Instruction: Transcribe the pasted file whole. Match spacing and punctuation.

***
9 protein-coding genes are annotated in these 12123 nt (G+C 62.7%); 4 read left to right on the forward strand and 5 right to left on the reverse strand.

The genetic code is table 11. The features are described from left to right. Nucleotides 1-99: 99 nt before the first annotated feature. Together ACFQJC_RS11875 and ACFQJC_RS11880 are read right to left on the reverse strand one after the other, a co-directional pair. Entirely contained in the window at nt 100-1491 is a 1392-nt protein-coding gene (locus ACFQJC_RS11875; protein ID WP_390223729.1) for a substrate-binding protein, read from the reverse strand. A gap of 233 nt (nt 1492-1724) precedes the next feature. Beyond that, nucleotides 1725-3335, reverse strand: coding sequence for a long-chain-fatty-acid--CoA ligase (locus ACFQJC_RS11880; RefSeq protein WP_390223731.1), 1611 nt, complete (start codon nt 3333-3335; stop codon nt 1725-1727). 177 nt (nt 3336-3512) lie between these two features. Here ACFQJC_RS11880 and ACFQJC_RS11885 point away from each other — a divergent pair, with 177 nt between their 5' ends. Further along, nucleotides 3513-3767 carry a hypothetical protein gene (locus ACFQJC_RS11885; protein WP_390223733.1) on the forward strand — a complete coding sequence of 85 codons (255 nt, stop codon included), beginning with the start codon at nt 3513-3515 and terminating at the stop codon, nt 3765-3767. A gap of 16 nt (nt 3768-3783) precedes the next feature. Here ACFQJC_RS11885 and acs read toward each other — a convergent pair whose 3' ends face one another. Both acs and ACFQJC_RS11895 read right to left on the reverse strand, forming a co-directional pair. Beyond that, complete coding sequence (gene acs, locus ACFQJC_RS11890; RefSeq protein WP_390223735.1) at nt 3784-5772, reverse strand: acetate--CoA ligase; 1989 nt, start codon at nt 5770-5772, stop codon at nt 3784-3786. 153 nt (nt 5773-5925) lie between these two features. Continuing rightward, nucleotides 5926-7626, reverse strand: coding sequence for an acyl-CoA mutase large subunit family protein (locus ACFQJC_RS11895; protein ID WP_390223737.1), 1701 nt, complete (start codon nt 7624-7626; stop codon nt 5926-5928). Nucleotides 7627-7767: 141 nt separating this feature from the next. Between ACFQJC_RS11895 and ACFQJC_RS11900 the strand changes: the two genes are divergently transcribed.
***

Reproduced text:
9 protein-coding genes are annotated in these 12123 nt (G+C 62.7%); 4 read left to right on the forward strand and 5 right to left on the reverse strand.

The genetic code is table 11. The features are described from left to right. Nucleotides 1-99: 99 nt before the first annotated feature. Together ACFQJC_RS11875 and ACFQJC_RS11880 are read right to left on the reverse strand one after the other, a co-directional pair. Entirely contained in the window at nt 100-1491 is a 1392-nt protein-coding gene (locus ACFQJC_RS11875; protein ID WP_390223729.1) for a substrate-binding protein, read from the reverse strand. A gap of 233 nt (nt 1492-1724) precedes the next feature. Beyond that, nucleotides 1725-3335, reverse strand: coding sequence for a long-chain-fatty-acid--CoA ligase (locus ACFQJC_RS11880; RefSeq protein WP_390223731.1), 1611 nt, complete (start codon nt 3333-3335; stop codon nt 1725-1727). 177 nt (nt 3336-3512) lie between these two features. Here ACFQJC_RS11880 and ACFQJC_RS11885 point away from each other — a divergent pair, with 177 nt between their 5' ends. Further along, nucleotides 3513-3767 carry a hypothetical protein gene (locus ACFQJC_RS11885; protein WP_390223733.1) on the forward strand — a complete coding sequence of 85 codons (255 nt, stop codon included), beginning with the start codon at nt 3513-3515 and terminating at the stop codon, nt 3765-3767. A gap of 16 nt (nt 3768-3783) precedes the next feature. Here ACFQJC_RS11885 and acs read toward each other — a convergent pair whose 3' ends face one another. Both acs and ACFQJC_RS11895 read right to left on the reverse strand, forming a co-directional pair. Beyond that, complete coding sequence (gene acs, locus ACFQJC_RS11890; RefSeq protein WP_390223735.1) at nt 3784-5772, reverse strand: acetate--CoA ligase; 1989 nt, start codon at nt 5770-5772, stop codon at nt 3784-3786. 153 nt (nt 5773-5925) lie between these two features. Continuing rightward, nucleotides 5926-7626, reverse strand: coding sequence for an acyl-CoA mutase large subunit family protein (locus ACFQJC_RS11895; protein ID WP_390223737.1), 1701 nt, complete (start codon nt 7624-7626; stop codon nt 5926-5928). Nucleotides 7627-7767: 141 nt separating this feature from the next. Between ACFQJC_RS11895 and ACFQJC_RS11900 the strand changes: the two genes are divergently transcribed.